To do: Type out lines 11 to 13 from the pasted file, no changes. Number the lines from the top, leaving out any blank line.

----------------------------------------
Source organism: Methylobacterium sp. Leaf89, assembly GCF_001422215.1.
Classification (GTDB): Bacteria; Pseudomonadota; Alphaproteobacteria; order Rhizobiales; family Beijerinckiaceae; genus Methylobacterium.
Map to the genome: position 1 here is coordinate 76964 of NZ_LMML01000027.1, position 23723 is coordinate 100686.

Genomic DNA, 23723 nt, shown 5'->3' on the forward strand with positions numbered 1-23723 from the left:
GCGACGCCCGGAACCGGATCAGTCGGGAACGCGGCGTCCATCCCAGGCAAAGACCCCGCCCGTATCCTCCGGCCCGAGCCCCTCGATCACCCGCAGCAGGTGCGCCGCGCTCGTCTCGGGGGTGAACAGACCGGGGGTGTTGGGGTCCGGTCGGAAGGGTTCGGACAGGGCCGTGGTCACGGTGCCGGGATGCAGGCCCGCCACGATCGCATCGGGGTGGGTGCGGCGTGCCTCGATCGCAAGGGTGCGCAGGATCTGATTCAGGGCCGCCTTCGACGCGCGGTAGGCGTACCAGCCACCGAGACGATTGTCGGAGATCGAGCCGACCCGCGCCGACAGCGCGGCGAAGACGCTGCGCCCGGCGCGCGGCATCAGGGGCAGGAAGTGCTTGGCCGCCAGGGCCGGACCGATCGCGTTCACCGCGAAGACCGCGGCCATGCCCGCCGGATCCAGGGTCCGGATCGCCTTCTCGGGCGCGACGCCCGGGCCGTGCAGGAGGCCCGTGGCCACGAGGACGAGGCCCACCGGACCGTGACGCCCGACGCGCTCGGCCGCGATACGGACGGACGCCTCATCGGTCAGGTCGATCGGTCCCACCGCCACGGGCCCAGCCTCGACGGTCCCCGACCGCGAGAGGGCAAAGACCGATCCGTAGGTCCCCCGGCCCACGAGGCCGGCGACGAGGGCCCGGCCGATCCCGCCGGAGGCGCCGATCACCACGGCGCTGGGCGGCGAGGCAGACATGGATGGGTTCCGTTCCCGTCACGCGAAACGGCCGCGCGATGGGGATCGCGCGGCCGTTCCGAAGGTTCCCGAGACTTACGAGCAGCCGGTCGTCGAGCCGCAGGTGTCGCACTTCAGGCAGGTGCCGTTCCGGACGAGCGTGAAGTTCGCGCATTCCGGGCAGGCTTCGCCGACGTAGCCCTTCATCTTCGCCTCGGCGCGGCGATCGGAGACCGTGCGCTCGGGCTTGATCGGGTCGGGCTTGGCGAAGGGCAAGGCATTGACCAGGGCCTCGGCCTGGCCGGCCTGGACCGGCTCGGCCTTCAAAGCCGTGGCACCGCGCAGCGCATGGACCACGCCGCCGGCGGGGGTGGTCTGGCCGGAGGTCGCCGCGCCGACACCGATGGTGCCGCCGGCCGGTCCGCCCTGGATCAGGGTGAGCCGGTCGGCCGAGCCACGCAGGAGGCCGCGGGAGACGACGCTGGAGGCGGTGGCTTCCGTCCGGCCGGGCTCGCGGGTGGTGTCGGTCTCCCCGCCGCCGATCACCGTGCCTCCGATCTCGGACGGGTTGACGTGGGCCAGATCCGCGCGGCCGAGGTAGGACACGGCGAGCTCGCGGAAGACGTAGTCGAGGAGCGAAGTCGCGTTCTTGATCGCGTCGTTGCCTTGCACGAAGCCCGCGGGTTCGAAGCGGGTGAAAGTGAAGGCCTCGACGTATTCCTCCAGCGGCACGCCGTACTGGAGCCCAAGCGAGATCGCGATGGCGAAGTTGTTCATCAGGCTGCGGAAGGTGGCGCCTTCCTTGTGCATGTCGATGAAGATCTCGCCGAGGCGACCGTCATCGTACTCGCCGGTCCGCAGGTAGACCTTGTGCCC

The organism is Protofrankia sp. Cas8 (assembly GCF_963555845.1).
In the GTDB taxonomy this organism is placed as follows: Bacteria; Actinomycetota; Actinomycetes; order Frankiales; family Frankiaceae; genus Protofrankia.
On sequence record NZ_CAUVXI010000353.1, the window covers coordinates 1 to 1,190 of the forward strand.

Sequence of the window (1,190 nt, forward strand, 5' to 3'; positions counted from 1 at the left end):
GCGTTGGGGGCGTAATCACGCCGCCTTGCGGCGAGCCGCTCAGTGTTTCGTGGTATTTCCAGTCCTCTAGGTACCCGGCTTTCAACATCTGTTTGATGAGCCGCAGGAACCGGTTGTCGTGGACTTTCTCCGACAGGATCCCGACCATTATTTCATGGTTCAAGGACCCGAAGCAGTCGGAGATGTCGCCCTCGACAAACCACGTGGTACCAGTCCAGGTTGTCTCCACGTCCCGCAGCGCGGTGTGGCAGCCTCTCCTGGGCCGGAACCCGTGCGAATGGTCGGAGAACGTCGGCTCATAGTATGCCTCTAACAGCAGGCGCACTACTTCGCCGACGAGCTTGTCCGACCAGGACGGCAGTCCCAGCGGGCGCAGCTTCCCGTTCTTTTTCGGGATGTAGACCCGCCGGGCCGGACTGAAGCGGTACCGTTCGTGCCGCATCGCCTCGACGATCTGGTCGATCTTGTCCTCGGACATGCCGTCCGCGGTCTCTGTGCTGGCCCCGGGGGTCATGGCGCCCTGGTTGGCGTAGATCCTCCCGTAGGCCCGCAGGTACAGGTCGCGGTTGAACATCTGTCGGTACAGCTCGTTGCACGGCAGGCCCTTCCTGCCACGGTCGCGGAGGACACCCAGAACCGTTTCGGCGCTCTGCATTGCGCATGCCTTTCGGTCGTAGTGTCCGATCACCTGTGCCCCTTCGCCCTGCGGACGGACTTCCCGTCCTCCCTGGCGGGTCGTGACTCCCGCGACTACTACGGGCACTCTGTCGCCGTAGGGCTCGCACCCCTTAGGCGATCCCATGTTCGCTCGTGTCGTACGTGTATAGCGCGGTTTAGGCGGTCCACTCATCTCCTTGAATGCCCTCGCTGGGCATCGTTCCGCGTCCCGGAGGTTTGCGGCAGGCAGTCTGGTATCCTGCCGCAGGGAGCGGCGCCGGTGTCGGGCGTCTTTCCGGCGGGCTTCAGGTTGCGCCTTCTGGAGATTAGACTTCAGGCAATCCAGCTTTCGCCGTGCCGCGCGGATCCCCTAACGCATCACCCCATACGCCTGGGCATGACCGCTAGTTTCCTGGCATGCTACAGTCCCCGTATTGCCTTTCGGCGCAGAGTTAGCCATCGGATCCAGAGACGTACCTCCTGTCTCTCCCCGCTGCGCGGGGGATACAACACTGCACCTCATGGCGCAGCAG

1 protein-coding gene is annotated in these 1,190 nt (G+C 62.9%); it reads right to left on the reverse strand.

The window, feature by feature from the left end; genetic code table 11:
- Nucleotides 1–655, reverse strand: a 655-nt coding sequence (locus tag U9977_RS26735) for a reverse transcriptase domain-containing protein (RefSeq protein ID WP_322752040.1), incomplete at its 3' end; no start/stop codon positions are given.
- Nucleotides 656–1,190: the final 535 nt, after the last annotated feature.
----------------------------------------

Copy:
1 protein-coding gene is annotated in these 1,190 nt (G+C 62.9%); it reads right to left on the reverse strand.

The window, feature by feature from the left end; genetic code table 11:
- Nucleotides 1–655, reverse strand: a 655-nt coding sequence (locus tag U9977_RS26735) for a reverse transcriptase domain-containing protein (RefSeq protein ID WP_322752040.1), incomplete at its 3' end; no start/stop codon positions are given.